OK, on to 'breaking in' a speaker. If you really want to speed up the breaking in period, the easiest method is to connect the speaker to a filament transformer. Having said that, let's look at the precautions you need to take. Since you will be driving the speaker with a steady state signal, you don't want to drive it at its rated power or it will burn up the voice coil. 1/3 power rating is a safe figure to use. So, let's say you have a 50 watt speaker and it is 8 Ohm. 1/3 power is about 17 watts, and at 8 Ohm, that works out to be around 11.5 volts. Using a 12.6 volt transformer will put 20 watts into the speaker. I wouldn't have a problem with that in our products, but just to be safe, you might want to go with a 6.3 volt filament voltage, which will put about 5 watts into your speaker. Another option is to use a variac into the primary side of the 12.6 volt filament transformer and dial in the voltage you want on the secondary. That way, you can dial in the 11.5 volts we originally calculated at the 1/3 power level. I'd also suggest performing the operation in a garage or closet, because listening to the loud 60hz hum from the speaker will grate on your nerves very quickly. Also, if you leave the speaker out of the cabinet, the rear radiation of the speaker will cancel alot of the front radiation and reduce the noise. You need to lay the speaker face up though, so the cone can move as much as possible since the whole idea of this operation is to loosen up the cone and spider. Laying the speaker face down would trap air between the cone and the surface of the table and restrict cone movement. You're going to be surprised how much the cone moves and how loud the speaker is, even at 1/3 power.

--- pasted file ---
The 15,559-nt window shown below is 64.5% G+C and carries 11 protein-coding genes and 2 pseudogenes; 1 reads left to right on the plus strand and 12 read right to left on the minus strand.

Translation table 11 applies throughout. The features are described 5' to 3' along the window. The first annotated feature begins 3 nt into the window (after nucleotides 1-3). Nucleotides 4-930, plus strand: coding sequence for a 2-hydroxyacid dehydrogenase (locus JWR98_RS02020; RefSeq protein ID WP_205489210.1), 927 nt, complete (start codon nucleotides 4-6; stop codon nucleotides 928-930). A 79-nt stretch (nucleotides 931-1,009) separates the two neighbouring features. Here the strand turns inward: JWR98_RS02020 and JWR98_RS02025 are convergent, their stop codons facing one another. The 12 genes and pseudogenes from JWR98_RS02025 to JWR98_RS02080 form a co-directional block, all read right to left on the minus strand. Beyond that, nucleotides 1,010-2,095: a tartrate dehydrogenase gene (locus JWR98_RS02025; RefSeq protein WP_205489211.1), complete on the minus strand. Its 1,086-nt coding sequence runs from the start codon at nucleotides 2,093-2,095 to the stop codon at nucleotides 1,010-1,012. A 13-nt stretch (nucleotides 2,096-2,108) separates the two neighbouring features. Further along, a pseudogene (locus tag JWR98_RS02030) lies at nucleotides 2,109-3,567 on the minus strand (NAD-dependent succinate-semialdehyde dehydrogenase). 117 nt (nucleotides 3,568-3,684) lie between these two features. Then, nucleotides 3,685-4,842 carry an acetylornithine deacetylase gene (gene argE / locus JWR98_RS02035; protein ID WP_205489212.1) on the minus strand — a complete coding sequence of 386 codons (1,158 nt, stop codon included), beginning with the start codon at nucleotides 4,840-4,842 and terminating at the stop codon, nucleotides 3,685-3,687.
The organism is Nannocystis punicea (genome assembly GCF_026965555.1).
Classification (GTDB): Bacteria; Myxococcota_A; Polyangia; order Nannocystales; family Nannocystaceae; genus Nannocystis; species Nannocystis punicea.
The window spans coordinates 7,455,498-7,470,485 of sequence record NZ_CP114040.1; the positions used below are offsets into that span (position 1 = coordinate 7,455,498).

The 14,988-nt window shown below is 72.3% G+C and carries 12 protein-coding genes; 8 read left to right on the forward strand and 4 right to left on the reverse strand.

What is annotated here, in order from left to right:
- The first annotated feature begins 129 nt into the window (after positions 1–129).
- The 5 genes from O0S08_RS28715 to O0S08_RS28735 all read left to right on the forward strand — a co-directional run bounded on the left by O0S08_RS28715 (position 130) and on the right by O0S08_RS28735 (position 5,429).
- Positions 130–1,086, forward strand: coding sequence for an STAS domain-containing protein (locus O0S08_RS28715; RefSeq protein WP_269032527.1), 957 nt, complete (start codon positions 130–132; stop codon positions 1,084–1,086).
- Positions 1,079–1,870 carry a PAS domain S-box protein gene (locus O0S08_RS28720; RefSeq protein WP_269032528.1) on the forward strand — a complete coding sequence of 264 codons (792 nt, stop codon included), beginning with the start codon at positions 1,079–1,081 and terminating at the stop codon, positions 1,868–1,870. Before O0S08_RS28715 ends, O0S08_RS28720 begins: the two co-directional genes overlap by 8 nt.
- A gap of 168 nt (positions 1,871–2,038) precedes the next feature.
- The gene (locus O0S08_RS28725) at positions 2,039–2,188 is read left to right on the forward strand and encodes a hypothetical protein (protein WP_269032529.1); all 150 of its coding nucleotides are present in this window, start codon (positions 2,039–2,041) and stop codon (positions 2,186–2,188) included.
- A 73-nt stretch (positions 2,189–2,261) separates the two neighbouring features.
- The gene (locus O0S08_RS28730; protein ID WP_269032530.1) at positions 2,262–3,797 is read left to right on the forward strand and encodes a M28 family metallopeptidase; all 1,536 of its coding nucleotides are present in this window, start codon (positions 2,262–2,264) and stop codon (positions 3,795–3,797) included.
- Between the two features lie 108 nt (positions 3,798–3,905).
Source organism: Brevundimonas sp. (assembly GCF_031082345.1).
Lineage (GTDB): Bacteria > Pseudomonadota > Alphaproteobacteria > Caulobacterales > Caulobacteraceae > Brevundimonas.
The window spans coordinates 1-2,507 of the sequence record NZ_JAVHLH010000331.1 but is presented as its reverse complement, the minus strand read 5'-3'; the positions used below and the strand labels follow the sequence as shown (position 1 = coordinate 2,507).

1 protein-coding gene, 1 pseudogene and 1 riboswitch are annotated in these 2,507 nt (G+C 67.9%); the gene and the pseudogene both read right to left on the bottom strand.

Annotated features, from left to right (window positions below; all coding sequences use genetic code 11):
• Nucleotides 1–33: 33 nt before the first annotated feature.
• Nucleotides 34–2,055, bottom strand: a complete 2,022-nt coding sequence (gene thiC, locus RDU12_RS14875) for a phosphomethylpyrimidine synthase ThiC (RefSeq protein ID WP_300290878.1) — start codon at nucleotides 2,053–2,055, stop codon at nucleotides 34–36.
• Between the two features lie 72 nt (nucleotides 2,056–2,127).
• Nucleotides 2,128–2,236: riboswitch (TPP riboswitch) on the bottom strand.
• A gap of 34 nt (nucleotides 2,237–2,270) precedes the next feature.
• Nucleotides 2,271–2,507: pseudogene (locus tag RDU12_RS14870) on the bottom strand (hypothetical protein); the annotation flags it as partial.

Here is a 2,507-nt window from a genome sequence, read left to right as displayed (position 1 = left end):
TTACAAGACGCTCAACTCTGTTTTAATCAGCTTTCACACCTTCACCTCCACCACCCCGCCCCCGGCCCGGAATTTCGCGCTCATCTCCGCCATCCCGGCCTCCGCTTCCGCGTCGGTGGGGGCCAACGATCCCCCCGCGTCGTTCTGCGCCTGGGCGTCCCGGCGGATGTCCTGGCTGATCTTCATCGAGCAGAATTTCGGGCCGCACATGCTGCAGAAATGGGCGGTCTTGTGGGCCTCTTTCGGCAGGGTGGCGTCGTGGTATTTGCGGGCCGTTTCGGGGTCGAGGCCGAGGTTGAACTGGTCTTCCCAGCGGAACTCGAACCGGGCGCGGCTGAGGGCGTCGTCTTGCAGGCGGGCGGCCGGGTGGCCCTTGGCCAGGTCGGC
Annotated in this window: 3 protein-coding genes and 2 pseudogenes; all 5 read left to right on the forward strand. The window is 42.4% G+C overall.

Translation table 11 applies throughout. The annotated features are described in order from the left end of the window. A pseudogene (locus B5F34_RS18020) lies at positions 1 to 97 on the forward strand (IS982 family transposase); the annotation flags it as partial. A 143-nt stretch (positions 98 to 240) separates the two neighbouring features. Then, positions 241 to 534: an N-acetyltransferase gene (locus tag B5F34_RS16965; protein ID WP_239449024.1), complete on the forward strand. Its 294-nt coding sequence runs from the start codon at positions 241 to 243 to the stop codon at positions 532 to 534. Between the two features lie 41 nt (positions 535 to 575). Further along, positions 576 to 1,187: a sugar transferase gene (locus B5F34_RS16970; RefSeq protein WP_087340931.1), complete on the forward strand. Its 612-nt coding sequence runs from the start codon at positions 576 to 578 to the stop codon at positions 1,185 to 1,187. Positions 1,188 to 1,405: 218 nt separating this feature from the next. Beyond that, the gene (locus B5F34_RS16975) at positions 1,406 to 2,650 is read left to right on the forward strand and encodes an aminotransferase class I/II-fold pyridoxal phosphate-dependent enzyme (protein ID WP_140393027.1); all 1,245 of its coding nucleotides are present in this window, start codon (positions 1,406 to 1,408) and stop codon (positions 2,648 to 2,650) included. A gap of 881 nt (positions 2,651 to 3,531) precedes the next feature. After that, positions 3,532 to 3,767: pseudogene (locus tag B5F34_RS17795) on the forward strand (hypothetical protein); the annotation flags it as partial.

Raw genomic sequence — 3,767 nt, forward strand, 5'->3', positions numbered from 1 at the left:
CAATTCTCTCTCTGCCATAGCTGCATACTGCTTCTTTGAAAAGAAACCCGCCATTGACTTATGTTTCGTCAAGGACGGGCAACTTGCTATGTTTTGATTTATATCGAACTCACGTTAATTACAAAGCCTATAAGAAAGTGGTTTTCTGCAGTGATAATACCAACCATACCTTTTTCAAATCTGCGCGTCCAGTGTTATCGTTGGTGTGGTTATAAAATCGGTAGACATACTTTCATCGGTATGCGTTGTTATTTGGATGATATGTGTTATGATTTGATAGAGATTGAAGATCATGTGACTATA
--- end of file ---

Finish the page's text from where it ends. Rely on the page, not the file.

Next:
Here's the math for determining the correct voltage to use in case you have a different wattage and impedance rating than our example above:


1. Take the power rating of the speaker and divide it by 3.
2. Take that number and multiply it by the speaker's Ohm rating (4, 8, or 16)
3. Use your calculator to find the square root of that number.
4. The result is the voltage you need to use to drive the speaker at 1/3 its rated power.

 

I hope this helps you out, man...

Pan

 

View solution in original post